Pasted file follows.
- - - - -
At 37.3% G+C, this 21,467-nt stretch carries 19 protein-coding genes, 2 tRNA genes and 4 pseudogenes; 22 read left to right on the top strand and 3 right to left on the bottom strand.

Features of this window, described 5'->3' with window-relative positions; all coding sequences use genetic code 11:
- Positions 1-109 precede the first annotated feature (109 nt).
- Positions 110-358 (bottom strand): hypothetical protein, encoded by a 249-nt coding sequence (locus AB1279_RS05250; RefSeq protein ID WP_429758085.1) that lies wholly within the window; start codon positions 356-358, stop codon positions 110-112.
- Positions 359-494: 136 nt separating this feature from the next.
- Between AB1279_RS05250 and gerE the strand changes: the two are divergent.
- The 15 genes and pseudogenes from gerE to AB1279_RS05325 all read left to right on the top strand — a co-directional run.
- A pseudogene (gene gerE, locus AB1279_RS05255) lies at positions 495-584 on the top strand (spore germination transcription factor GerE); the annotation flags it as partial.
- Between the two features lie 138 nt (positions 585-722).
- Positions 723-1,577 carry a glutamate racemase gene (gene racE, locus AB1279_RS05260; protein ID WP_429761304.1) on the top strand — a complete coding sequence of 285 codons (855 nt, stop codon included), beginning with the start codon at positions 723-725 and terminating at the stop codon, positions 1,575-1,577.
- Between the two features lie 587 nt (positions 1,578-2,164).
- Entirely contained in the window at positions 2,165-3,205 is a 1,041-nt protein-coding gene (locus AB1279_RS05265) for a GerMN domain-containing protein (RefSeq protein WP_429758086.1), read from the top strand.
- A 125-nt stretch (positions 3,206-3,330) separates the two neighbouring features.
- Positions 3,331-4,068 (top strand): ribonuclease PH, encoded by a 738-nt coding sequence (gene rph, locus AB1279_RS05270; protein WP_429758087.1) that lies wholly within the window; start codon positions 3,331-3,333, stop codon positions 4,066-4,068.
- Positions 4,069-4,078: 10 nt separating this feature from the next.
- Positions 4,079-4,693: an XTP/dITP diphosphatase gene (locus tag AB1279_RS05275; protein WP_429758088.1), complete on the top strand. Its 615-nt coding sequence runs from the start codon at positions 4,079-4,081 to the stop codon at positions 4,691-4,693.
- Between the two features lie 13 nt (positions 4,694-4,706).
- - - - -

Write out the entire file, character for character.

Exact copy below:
At 37.3% G+C, this 21,467-nt stretch carries 19 protein-coding genes, 2 tRNA genes and 4 pseudogenes; 22 read left to right on the top strand and 3 right to left on the bottom strand.

Features of this window, described 5'->3' with window-relative positions; all coding sequences use genetic code 11:
- Positions 1-109 precede the first annotated feature (109 nt).
- Positions 110-358 (bottom strand): hypothetical protein, encoded by a 249-nt coding sequence (locus AB1279_RS05250; RefSeq protein ID WP_429758085.1) that lies wholly within the window; start codon positions 356-358, stop codon positions 110-112.
- Positions 359-494: 136 nt separating this feature from the next.
- Between AB1279_RS05250 and gerE the strand changes: the two are divergent.
- The 15 genes and pseudogenes from gerE to AB1279_RS05325 all read left to right on the top strand — a co-directional run.
- A pseudogene (gene gerE, locus AB1279_RS05255) lies at positions 495-584 on the top strand (spore germination transcription factor GerE); the annotation flags it as partial.
- Between the two features lie 138 nt (positions 585-722).
- Positions 723-1,577 carry a glutamate racemase gene (gene racE, locus AB1279_RS05260; protein ID WP_429761304.1) on the top strand — a complete coding sequence of 285 codons (855 nt, stop codon included), beginning with the start codon at positions 723-725 and terminating at the stop codon, positions 1,575-1,577.
- Between the two features lie 587 nt (positions 1,578-2,164).
- Entirely contained in the window at positions 2,165-3,205 is a 1,041-nt protein-coding gene (locus AB1279_RS05265) for a GerMN domain-containing protein (RefSeq protein WP_429758086.1), read from the top strand.
- A 125-nt stretch (positions 3,206-3,330) separates the two neighbouring features.
- Positions 3,331-4,068 (top strand): ribonuclease PH, encoded by a 738-nt coding sequence (gene rph, locus AB1279_RS05270; protein WP_429758087.1) that lies wholly within the window; start codon positions 3,331-3,333, stop codon positions 4,066-4,068.
- Positions 4,069-4,078: 10 nt separating this feature from the next.
- Positions 4,079-4,693: an XTP/dITP diphosphatase gene (locus tag AB1279_RS05275; protein WP_429758088.1), complete on the top strand. Its 615-nt coding sequence runs from the start codon at positions 4,079-4,081 to the stop codon at positions 4,691-4,693.
- Between the two features lie 13 nt (positions 4,694-4,706).